Adela Zamudio (1854-1928) born on October 11, 1854, in Cochabamba, Bolivia; Bolivian poet, feminist, essayist, and educator, cited as the most famous Bolivian poet, and the founder of the Bolivian feminist movement. Her first poem to be published was “Two Roses” when she was 15 years old, under her pen-name, Soledad. Her first book, Poetic Essays, wasn’t published until 1887. Zamudio taught at Escuela San Alberto, and later became a director of a girls’ high school, which was renamed Liceo Adela Zamudio in her honor. She was an advocate of higher education for women, an outspoken critic of the Catholic Church’s paternalism, and campaigned for women’s rights, separation of church and state, civil marriage, legalization of divorce, and the labor movement. A Bolivian Catholic women’s group publically condemned her. She was one of the founders of Feminiflor, a Bolivian feminist magazine, compiled a spelling book in Quechua for use in schools, and composed many poems in the Quechua language. In 1926, she was awarded a medal by Bolivia’s president for her writing. Her birthday is now honored in Bolivia as Día de la Mujer Boliviana.
One Hundred Years Hence
by Frances Dana Barker Gage
One hundred years hence, what a change will be made
In politics, morals, religion and trade,
In statesmen who wrangle or ride on the fence,
These things will be altered a hundred years hence.
Our laws then will be uncompulsory rules,
Our prisons converted to national schools,
The pleasure of sinning ‘tis all a pretense,
And people will find that, a hundred years hence.
All cheating and fraud will be laid on the shelf,
Men will not get drunk, nor be bound up in self,
But all live together, good neighbors and friends,
As Christian folks ought to, a hundred years hence.
Then woman, man’s partner, man’s equal shall stand,
While beauty and harmony govern the land,
To think for oneself will be no offense,
The world will be thinking, a hundred years hence.
Oppression and war will be heard of no more
Nor blood of a slave leave his print on our shore,
Conventions will then be a useless expense,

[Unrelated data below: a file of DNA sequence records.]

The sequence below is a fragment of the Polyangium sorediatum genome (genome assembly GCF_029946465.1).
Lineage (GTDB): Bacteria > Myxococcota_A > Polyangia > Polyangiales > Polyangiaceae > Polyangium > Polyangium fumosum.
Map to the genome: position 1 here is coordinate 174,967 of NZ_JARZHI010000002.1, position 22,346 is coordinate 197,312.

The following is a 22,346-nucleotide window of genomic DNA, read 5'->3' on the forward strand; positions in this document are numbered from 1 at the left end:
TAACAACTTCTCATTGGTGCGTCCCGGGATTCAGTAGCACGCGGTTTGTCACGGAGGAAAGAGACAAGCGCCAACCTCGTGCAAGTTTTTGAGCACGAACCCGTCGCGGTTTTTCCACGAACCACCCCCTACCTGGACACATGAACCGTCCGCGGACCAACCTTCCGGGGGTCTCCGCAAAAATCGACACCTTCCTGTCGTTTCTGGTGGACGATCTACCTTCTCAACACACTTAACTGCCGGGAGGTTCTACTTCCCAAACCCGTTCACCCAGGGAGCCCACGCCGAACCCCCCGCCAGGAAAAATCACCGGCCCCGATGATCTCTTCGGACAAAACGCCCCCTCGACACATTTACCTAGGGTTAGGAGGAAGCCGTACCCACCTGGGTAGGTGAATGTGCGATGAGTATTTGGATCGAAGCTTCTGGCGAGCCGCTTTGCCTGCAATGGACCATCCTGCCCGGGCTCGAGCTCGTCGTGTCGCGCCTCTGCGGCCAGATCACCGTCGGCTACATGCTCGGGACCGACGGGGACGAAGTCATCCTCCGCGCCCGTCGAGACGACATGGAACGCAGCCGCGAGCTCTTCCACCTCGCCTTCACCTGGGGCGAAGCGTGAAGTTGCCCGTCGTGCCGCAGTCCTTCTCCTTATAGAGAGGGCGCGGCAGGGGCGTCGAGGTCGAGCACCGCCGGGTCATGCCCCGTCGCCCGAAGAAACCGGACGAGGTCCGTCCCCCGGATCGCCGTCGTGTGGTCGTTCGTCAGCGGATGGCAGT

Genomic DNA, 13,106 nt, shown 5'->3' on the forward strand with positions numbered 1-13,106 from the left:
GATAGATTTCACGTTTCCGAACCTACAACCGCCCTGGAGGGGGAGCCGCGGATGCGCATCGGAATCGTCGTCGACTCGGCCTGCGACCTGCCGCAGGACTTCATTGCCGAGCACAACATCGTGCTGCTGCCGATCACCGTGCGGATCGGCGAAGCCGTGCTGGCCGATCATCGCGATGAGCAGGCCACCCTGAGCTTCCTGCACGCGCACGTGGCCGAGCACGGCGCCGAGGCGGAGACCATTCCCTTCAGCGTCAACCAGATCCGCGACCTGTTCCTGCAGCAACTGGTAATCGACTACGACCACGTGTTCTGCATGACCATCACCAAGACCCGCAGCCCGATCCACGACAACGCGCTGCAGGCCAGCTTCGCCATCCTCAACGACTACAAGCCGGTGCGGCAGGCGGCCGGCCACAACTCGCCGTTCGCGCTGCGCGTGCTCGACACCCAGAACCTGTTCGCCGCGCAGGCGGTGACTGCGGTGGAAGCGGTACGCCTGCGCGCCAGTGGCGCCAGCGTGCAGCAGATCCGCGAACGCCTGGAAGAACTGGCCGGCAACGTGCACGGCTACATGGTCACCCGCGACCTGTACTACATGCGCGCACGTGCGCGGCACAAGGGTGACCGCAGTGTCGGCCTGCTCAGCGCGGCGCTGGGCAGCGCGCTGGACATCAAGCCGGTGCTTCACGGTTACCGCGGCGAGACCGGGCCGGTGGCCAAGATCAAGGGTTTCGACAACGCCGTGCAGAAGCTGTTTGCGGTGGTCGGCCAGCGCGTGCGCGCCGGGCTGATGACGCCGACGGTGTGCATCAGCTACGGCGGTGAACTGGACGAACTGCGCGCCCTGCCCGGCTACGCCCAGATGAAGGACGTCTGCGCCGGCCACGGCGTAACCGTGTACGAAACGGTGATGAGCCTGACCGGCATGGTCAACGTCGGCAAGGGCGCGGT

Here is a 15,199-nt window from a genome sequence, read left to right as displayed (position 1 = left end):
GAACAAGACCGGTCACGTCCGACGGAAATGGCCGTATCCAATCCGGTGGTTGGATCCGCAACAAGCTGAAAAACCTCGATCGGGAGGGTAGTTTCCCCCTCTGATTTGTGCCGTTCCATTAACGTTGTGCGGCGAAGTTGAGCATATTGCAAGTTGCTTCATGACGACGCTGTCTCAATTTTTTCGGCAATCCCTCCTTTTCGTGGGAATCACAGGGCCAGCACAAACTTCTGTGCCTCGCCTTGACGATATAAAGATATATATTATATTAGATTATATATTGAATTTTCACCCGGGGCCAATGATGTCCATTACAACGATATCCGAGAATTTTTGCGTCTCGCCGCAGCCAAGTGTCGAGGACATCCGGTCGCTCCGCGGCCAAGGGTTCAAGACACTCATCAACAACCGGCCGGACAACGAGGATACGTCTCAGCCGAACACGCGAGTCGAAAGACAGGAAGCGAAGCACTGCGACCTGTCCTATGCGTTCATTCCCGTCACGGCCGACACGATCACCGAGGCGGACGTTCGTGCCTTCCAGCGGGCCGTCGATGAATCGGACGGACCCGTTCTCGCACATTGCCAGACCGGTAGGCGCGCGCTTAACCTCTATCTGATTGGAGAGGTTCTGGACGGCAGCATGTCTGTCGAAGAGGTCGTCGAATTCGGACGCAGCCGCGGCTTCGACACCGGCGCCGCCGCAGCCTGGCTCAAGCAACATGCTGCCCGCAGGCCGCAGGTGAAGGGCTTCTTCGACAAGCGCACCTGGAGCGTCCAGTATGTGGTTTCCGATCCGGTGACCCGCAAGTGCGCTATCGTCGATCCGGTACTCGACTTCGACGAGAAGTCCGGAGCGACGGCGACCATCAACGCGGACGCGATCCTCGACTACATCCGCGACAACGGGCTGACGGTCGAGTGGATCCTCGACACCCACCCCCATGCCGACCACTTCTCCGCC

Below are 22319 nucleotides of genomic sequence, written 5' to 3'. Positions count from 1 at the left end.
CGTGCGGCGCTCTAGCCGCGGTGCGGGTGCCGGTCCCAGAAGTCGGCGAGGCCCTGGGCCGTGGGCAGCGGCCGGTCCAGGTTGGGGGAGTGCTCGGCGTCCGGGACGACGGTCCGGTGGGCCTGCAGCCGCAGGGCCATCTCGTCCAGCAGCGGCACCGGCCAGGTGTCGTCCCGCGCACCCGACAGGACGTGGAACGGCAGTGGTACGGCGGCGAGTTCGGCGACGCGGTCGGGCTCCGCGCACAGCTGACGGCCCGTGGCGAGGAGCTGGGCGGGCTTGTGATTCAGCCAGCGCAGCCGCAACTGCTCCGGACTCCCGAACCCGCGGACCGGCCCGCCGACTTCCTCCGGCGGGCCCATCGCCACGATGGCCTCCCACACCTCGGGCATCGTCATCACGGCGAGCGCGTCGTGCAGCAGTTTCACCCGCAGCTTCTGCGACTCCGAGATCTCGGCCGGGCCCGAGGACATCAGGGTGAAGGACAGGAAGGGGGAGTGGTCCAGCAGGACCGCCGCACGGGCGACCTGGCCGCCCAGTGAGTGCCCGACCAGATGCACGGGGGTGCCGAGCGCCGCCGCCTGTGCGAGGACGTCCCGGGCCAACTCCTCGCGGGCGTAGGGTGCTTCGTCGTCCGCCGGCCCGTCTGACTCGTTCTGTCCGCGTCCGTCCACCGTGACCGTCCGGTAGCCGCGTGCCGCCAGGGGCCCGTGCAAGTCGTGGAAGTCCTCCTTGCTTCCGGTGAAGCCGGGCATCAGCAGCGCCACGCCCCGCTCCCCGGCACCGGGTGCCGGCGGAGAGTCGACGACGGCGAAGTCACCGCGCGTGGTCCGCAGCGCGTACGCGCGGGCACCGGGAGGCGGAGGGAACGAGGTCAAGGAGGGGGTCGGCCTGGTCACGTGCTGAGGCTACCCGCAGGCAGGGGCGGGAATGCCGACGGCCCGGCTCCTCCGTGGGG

For we’ll go free-suffrage a hundred years hence.
Instead of speech-making to satisfy wrong,
We’ll all join the chorus to sing Freedom’s song;
And if the Millennium is not a pretense,
We’ll all be good neighbors a hundred years hence.
“One Hundred Years Hence” was published as the lyrics of a hymn in 1934, but was published in Poems, by Mrs. Frances Dana Gage, in 1867.
Frances Dana Barker Gage (1808-1884) was born October 12, 1808, to an Ohio farming family, the 10th of eleven children. She was an American feminist, reformer, abolitionist, and author, who worked closely with Susan B. Anthony, Elizabeth Cady Stanton, and other early U.S. women’s rights leaders. Barker Gage was among the first to champion voting rights for all citizens without regard to race or gender, and was a particularly outspoken supporter of giving newly freed African American women the franchise during Reconstruction, along with African American men who had formerly been slaves. She wrote children’s books under the pen name Aunt Fanny, but also wrote essays, poetry, and novels. Her poem “A Hundred Years Hence” became a hymn. Barker Gage wrote that she became a woman suffragist when she was ten years old, when helping her father make barrels. Her father praised her work, but lamented her “accident of gender.” Gage wrote that this was a turning point for her, the incident arousing hatred of the limitations of sex and laying the foundation for her later activism. She left the Unitarian church when they “refused to go with me as an abolitionist, an advocate for the rights of women, for earnest temperance pleaders … I have read much, thought much, and feel that life is too precious to be given to doctrines.” She married James L. Gage, an abolitionist lawyer, in 1829, and they raised eight children. Her husband supported her commitment to helping others.
To Spend the Afternoon
by Eugenio Montale
To spend the afternoon, absorbed and pale,
beside a burning garden wall;
to hear, among the stubble and the thorns,
the blackbirds cackling and the rustling snakes.
On the cracked earth or in the vetch
to spy on columns of red ants
now crossing, now dispersing,
atop their miniature heaps.
To ponder, peering through the leaves,
the heaving of the scaly sea
while the cicadas’ wavering screech
goes up from balding peaks.
And walking out into the sunlight’s glare
to feel with melancholy wonder
how all of life and its travail
is in this following a wall
topped with the shards of broken bottles.
– translation © 2004 by David Young, from Eugenio Montale: Selected Poems –Oberlin College Press
Eugenio Montale (1895-1981) was born on October 12, 1896, in Genoa, Italy; Italian poet, translator, literary critic, journalist, and editor. He worked as an editor for the Florentine publisher R. Bemporad in the 1920s and 1930s. In the late 1940s, he moved to Milan, and became a contributor and the music editor for the newspaper Corriere della Sera. In the 1950s and 1960s, he also worked as a reporter. In 1975, he was honored with the Nobel Prize in Literature.